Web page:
So, following the coat-tails of a previous post (and a hat-tip should go to Princess Lea for inspiration), I was just struck by an interesting metaphor.
Does anyone remember the days when cell phones didn't have apps, bbm, sms, mms, gmail, gchat... and the rest of the alphabet soup? When a cell phone did just one thing: make calls (and didn't have to be super thin to be considered worthwhile).
People went to the store, picked one up that fit their style and went home happy.
Nowadays, every phone has so many details it's hard to keep track! How much memory? Does it have a micro-SD? How big is the screen? What is the resolution and the ratio? How bright are the colors? How responsive to touch and roll? 3G or 4G? How many megapixels is the camera? Is there a forward-facing camera to video-chat? Full browser and facebook and gmail and gchat and group-chat and a million apps, and, and, and...
The more people try to cram into a phone, the more we feel like we have to keep getting a new one, and that the one we get absolutely must have the best features. Because, after all, you take it everywhere you go and use it every day, right?
Here's the analogy. Since when did we begin to obsess about all the little details for a mate? No, seriously. It used to be like the phones of yore, just find one that fits your style and enjoy making calls. Pretty simple. But now it's super complicated because we're all trying to get the fanciest one out there (just the one for me, of course!) and we sit around hashing out all the minutiae, all the little apps and details we want customized... a veritable alphabet soup of features. Because of the expectations.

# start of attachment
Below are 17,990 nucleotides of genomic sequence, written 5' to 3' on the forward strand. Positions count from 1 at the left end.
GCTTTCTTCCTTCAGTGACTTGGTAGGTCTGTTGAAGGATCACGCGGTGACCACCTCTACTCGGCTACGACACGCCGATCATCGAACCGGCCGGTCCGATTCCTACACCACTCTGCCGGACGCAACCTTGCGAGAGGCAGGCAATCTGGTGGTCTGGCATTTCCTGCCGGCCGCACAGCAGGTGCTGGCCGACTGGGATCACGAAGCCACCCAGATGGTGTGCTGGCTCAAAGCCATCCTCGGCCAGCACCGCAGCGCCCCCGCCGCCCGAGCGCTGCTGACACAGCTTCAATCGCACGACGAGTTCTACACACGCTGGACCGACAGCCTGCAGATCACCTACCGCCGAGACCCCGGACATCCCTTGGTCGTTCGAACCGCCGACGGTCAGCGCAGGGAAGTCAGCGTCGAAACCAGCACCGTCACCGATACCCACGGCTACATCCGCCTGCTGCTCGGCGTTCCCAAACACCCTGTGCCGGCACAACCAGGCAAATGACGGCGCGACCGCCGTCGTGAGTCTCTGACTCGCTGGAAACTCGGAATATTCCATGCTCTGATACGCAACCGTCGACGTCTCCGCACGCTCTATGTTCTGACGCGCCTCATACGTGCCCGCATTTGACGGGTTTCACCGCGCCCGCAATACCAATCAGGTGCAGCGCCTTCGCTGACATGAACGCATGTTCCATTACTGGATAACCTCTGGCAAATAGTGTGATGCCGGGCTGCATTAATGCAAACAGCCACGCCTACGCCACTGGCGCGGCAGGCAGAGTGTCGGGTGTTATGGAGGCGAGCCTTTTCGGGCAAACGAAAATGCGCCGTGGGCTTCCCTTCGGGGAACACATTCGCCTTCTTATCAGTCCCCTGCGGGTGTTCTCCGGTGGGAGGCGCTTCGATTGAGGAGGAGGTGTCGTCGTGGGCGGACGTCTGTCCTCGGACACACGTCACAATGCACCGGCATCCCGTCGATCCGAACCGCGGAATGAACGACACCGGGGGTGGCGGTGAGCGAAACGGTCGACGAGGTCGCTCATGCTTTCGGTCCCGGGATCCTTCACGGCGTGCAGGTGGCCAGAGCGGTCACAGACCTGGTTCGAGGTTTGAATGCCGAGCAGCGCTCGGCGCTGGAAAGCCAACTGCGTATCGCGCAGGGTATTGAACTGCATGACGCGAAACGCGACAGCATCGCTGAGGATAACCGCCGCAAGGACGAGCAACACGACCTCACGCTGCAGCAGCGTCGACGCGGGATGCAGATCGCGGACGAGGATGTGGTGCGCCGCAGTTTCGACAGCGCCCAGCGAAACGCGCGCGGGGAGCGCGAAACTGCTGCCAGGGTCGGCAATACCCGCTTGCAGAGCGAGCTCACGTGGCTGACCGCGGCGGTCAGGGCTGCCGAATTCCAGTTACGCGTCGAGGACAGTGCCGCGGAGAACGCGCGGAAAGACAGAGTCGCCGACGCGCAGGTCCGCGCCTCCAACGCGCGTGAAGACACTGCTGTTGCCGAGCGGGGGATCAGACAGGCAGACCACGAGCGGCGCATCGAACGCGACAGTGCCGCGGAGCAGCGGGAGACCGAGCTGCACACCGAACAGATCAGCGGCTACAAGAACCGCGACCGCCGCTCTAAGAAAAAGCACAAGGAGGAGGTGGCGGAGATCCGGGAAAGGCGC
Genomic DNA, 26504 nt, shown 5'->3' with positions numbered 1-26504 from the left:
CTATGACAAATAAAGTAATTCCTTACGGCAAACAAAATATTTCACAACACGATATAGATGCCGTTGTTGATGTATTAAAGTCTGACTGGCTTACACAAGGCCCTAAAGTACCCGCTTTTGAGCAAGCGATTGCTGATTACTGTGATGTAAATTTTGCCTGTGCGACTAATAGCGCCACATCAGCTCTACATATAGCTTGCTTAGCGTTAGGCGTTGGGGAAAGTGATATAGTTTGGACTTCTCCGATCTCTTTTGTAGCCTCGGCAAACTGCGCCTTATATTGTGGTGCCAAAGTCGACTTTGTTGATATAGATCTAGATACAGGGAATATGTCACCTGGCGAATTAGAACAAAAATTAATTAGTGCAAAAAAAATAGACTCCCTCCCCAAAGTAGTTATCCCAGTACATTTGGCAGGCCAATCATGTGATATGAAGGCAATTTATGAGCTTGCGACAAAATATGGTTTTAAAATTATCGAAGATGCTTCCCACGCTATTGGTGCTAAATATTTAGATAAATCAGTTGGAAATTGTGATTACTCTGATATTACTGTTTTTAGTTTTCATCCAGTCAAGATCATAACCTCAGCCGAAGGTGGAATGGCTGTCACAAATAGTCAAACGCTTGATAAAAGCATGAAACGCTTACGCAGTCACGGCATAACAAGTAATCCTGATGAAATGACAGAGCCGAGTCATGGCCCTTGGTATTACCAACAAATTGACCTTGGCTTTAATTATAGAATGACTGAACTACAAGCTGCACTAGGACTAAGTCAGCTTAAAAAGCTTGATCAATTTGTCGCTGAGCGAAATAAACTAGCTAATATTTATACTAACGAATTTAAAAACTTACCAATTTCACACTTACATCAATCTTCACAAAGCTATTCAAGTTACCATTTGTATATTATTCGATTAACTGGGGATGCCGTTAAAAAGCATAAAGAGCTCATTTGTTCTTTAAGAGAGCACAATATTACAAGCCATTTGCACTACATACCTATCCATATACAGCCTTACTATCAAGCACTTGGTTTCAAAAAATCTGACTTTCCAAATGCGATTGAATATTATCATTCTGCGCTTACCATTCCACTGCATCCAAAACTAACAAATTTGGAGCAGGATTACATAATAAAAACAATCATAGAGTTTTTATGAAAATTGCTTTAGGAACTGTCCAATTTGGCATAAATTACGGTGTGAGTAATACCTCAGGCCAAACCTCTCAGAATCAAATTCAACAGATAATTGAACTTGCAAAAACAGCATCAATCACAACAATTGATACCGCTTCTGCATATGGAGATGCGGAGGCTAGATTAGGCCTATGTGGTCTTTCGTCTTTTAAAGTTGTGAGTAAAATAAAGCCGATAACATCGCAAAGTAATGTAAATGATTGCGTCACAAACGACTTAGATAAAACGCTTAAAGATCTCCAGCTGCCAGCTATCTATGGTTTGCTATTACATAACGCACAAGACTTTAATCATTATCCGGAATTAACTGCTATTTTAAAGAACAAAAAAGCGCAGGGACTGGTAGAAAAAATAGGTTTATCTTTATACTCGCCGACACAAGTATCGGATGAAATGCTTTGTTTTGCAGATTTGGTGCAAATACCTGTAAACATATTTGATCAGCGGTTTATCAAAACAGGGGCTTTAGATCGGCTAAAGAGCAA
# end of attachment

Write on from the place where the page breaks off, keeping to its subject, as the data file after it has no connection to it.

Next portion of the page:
I recently got a new shnazzy phone. And I still remember the one I had almost ten years ago, that couldn't send or receive texts. Yeah, I can do a lot more on the one I have now, and it serves me very well. But also, my expectations for a phone far outweigh what they were before. Almost a decade ago, I was just happy to connect with another person, to
talk. There was no need to have fourteen and a half ways of reaching
them, just one. Simplicity and connection were the point.
In some ways, I realize that the more I learn about what the shnazzy phone can do, the more I've begun to expect it to do more than it's capable of; when it can't perform the exact way I expect, it's easy to get frustrated and say "but it should be able to do what I want!"
I'm not sure that's the way I want to think about dating and women, though. Somehow, I feel that it's easy to slip into that mentality. For the time being, I'm still in wonder over the amazing piece of technology inhabiting my phone. I hope to always have that youthful, curious, open and awed view when dating and in marriage.